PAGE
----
For all students: Post two discussion points or questions on the bulletin board by 6 pm on Friday. Discussion points should be twitter short (140 characters). Elaboration will happen in class.

For online students (by day of class 3 pm): Reply to two questions or discussion points. Your replies should be brief (1-3 sentences), but with substance. No "me too" posts: if you agree, explain why and add something to the discussion. Disagreement is fine, even encouraged, but explain your reasons, and keep it thoughtful, respectful, and civil. The graded portion of the discussion will end Monday at 3 pm, so that everyone can look over the threads before class, but feel free to keep talking.

Feel free to suggest improvements to the discussion format in the guidelines thread or privately to me. I may revise these guidelines over the course of the term to improve our collective experience.


Note: This schedule is tentative and can change.

Introduction To AI and Agents (Week 1 -- 9/24)

Search (Week 2 -- 10/1)

  • Lecture 2
  • Uninformed search (BFS, DFS, Bi-directional) [Chap 3]
  • Informed search (A*, IDA*) [Chap 3]
  • Local search (Hillclimbing, GA/GP) [Chap 4.1]
  • Supplemental Readings for next week:

Holiday, No Class (Week 3 -- 10/8)

  • Project pre-proposal due

    Constraint Reasoning and More Search (Week 4 -- 10/15)

      Lecture 3
    • HW 1 due
    • Constraint Satisfaction and Search [Chap 6]
    • Supplemental Readings for next week:
      • David Silver, Aja Huang, Chris J. Maddison, Arthur Guez, Laurent Sifre, George van den Driessche, Julian Schrittwieser, Ioannis Antonoglou, Veda Panneershelvam, Marc Lanctot, Sander Dieleman, Dominik Grewe, John Nham, Nal Kalchbrenner, Ilya Sutskever, Timothy Lillicrap, Madeleine Leach, Koray Kavukcuoglu, Thore Graepel and Demis Hassabis. Mastering the Game of Go with deep neural networks and tree search, Nature 529, 2016.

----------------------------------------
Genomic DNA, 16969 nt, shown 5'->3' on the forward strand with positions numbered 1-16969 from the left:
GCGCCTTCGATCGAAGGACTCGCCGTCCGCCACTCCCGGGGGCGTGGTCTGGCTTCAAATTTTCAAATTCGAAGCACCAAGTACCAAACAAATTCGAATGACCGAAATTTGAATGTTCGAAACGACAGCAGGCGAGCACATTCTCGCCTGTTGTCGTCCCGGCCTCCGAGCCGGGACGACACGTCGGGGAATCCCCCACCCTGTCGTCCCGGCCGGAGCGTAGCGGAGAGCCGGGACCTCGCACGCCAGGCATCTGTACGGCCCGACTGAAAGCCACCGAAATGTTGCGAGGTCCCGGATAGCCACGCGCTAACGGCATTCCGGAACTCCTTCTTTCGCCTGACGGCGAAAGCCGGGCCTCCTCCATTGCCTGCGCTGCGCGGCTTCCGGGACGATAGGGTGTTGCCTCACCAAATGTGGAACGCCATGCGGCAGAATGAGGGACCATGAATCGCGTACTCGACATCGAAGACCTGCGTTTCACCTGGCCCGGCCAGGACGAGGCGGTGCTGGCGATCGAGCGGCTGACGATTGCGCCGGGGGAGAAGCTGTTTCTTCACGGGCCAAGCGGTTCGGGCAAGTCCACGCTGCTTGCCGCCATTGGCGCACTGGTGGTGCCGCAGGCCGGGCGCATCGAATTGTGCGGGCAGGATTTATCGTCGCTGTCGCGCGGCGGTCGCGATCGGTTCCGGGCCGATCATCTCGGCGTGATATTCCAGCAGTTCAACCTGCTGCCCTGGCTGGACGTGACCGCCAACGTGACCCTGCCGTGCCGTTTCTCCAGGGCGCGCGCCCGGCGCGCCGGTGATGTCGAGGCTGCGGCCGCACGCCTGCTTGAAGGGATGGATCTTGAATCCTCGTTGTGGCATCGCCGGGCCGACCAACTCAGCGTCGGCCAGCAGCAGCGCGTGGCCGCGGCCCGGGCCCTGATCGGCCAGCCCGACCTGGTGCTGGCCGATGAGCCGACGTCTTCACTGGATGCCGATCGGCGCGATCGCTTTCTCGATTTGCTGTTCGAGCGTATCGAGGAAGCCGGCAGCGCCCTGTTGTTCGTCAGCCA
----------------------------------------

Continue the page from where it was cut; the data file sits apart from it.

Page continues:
AI and Games (Week 5 -- 10/22)

      Lecture 4
    • Project proposal due by beginning of class
    • Intro to game theory [Chap 5, Chap 17.5-17.6]
    • Minimax trees
    • Alpha-beta pruning

    Midterm (Week 6 -- 10/29)

    Knowledge Representation (Week 7 -- 11/5)

    • Lecture 5
    • Logic [Ch 7,8]
    • Supplemental Reading for next week:
      • Nilesh Dalvi, Pedro Domingos, Mausam Sumit, Sanghai Deepak Verma. Adversarial Classification. in Proceedings of the Tenth International Conference on Knowledge Discovery and Data Mining (KDD), 2004.

    Machine Learning 1 (Week 8 -- 11/12)

    • Lecture 6
    • Bayesian examples on whiteboard example 1 and example 2
    • Introduction to ML [Chap 18]
    • Decision trees
    • Bayesian learning
    • Discuss the machine learning exercise, HW2, due 11/26., a Bayesian classifier due November 26.

    Planning (Week 9 -- 11/19)

    Deep Learning, Neural Networks, and Fairness (Week 10 -- 11/26)

    Project Presentations (Week 11 -- 12/7)

    • Final Project paper due

    Finals Week (online final)

    • Online Final
  • Lecture Notes from 2017